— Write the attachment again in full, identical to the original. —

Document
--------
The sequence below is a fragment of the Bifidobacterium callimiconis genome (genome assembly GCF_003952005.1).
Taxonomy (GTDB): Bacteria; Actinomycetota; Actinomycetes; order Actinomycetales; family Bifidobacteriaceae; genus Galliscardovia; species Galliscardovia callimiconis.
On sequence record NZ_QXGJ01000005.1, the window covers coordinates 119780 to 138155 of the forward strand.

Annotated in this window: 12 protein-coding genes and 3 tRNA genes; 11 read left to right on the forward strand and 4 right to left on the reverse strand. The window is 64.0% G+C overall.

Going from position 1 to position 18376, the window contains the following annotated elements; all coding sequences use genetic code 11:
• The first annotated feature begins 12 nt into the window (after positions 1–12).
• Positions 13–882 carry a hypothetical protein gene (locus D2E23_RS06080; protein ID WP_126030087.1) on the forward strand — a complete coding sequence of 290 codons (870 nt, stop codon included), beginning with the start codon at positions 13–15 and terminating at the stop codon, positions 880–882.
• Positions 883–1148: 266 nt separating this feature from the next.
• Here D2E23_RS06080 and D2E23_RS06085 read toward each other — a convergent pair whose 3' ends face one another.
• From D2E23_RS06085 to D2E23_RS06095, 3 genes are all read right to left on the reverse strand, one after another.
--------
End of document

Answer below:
The sequence below is a fragment of the Bifidobacterium callimiconis genome (genome assembly GCF_003952005.1).
Taxonomy (GTDB): Bacteria; Actinomycetota; Actinomycetes; order Actinomycetales; family Bifidobacteriaceae; genus Galliscardovia; species Galliscardovia callimiconis.
On sequence record NZ_QXGJ01000005.1, the window covers coordinates 119780 to 138155 of the forward strand.

Annotated in this window: 12 protein-coding genes and 3 tRNA genes; 11 read left to right on the forward strand and 4 right to left on the reverse strand. The window is 64.0% G+C overall.

Going from position 1 to position 18376, the window contains the following annotated elements; all coding sequences use genetic code 11:
• The first annotated feature begins 12 nt into the window (after positions 1–12).
• Positions 13–882 carry a hypothetical protein gene (locus D2E23_RS06080; protein ID WP_126030087.1) on the forward strand — a complete coding sequence of 290 codons (870 nt, stop codon included), beginning with the start codon at positions 13–15 and terminating at the stop codon, positions 880–882.
• Positions 883–1148: 266 nt separating this feature from the next.
• Here D2E23_RS06080 and D2E23_RS06085 read toward each other — a convergent pair whose 3' ends face one another.
• From D2E23_RS06085 to D2E23_RS06095, 3 genes are all read right to left on the reverse strand, one after another.